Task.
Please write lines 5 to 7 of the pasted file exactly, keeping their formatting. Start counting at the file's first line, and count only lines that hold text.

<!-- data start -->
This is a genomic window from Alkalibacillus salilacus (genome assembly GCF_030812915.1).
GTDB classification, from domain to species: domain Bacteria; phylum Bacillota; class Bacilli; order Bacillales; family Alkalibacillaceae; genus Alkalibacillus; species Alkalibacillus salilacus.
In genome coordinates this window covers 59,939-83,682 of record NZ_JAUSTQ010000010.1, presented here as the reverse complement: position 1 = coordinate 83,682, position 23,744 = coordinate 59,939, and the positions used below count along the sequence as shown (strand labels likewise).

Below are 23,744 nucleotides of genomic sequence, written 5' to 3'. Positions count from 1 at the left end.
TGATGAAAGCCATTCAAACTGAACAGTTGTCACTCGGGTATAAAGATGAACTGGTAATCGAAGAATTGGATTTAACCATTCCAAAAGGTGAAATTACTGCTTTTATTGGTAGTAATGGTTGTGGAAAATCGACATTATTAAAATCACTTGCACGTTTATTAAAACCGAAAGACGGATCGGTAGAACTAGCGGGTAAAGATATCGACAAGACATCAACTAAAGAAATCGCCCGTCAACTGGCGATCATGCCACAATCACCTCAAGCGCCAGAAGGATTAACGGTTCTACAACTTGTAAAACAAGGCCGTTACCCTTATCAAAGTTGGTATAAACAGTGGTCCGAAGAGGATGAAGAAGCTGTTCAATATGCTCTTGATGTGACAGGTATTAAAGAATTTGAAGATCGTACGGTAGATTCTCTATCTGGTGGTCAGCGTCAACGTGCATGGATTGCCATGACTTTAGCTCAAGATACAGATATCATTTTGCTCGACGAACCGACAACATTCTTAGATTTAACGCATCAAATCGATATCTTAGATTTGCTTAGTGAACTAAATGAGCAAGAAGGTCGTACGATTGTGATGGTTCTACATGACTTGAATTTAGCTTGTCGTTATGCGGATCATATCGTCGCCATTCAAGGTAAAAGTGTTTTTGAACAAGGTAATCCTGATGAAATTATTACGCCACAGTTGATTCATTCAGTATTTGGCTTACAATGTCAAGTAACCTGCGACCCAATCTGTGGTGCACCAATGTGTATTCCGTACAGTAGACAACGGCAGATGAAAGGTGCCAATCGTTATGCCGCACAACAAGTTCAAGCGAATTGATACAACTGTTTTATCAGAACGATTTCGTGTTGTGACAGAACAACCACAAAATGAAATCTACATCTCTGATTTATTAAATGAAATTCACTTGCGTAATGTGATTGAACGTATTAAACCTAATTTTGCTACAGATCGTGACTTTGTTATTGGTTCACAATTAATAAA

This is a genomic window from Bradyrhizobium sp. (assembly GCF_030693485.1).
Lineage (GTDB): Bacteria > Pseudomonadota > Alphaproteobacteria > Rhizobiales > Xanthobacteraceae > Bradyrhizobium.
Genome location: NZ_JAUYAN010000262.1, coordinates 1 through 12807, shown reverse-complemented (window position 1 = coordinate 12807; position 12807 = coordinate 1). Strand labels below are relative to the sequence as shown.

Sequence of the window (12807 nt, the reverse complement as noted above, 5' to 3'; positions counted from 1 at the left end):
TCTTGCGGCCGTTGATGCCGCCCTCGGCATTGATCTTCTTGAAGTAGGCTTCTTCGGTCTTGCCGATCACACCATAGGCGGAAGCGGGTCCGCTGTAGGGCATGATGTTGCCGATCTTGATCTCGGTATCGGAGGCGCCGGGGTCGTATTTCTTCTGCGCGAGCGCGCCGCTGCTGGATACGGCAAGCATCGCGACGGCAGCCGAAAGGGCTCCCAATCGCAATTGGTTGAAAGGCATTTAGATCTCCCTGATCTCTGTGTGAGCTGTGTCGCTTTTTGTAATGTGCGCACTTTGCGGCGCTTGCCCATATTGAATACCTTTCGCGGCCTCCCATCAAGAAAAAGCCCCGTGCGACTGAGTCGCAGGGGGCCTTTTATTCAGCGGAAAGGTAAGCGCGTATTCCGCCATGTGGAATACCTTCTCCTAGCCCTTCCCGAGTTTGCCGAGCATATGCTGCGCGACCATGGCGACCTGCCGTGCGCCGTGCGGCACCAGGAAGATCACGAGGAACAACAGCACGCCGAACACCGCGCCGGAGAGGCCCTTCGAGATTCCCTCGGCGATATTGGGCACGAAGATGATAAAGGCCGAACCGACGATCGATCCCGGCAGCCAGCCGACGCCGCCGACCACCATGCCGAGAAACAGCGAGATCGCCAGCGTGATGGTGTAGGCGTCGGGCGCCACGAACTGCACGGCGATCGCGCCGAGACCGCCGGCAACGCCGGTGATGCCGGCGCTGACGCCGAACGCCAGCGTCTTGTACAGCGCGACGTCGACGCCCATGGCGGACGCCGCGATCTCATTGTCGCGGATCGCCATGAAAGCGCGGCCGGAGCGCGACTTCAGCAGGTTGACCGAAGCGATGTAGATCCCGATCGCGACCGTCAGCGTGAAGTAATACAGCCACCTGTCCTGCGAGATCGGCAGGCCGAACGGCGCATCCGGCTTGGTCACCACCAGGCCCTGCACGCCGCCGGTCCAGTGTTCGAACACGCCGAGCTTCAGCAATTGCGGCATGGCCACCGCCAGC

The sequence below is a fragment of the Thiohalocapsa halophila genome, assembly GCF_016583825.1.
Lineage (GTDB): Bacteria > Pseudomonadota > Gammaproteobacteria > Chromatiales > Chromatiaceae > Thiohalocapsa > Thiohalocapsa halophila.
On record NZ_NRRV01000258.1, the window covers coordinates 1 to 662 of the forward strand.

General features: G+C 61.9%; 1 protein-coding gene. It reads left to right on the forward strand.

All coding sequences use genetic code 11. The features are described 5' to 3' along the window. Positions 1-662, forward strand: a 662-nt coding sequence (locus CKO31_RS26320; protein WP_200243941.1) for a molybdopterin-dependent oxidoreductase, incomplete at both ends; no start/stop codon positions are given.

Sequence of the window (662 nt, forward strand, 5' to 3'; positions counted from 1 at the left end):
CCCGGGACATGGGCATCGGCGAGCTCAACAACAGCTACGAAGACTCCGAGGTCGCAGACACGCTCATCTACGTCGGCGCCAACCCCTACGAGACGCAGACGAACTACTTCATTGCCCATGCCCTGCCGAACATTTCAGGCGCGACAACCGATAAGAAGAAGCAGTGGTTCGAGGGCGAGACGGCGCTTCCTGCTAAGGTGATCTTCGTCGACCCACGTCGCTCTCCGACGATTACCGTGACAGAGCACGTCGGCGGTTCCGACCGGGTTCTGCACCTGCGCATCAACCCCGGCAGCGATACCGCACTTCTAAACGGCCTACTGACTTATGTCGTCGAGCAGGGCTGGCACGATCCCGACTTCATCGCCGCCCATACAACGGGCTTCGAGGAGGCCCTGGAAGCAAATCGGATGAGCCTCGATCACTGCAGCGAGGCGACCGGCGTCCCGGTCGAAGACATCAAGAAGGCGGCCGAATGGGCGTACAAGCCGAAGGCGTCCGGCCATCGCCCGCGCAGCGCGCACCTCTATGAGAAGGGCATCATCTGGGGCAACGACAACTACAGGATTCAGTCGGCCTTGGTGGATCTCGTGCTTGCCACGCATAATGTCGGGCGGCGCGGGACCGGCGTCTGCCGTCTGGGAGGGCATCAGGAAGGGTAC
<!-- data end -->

TGATGAAAGCCATTCAAACTGAACAGTTGTCACTCGGGTATAAAGATGAACTGGTAATCGAAGAATTGGATTTAACCATTCCAAAAGGTGAAATTACTGCTTTTATTGGTAGTAATGGTTGTGGAAAATCGACATTATTAAAATCACTTGCACGTTTATTAAAACCGAAAGACGGATCGGTAGAACTAGCGGGTAAAGATATCGACAAGACATCAACTAAAGAAATCGCCCGTCAACTGGCGATCATGCCACAATCACCTCAAGCGCCAGAAGGATTAACGGTTCTACAACTTGTAAAACAAGGCCGTTACCCTTATCAAAGTTGGTATAAACAGTGGTCCGAAGAGGATGAAGAAGCTGTTCAATATGCTCTTGATGTGACAGGTATTAAAGAATTTGAAGATCGTACGGTAGATTCTCTATCTGGTGGTCAGCGTCAACGTGCATGGATTGCCATGACTTTAGCTCAAGATACAGATATCATTTTGCTCGACGAACCGACAACATTCTTAGATTTAACGCATCAAATCGATATCTTAGATTTGCTTAGTGAACTAAATGAGCAAGAAGGTCGTACGATTGTGATGGTTCTACATGACTTGAATTTAGCTTGTCGTTATGCGGATCATATCGTCGCCATTCAAGGTAAAAGTGTTTTTGAACAAGGTAATCCTGATGAAATTATTACGCCACAGTTGATTCATTCAGTATTTGGCTTACAATGTCAAGTAACCTGCGACCCAATCTGTGGTGCACCAATGTGTATTCCGTACAGTAGACAACGGCAGATGAAAGGTGCCAATCGTTATGCCGCACAACAAGTTCAAGCGAATTGATACAACTGTTTTATCAGAACGATTTCGTGTTGTGACAGAACAACCACAAAATGAAATCTACATCTCTGATTTATTAAATGAAATTCACTTGCGTAATGTGATTGAACGTATTAAACCTAATTTTGCTACAGATCGTGACTTTGTTATTGGTTCACAATTAATAAA

This is a genomic window from Bradyrhizobium sp. (assembly GCF_030693485.1).
Lineage (GTDB): Bacteria > Pseudomonadota > Alphaproteobacteria > Rhizobiales > Xanthobacteraceae > Bradyrhizobium.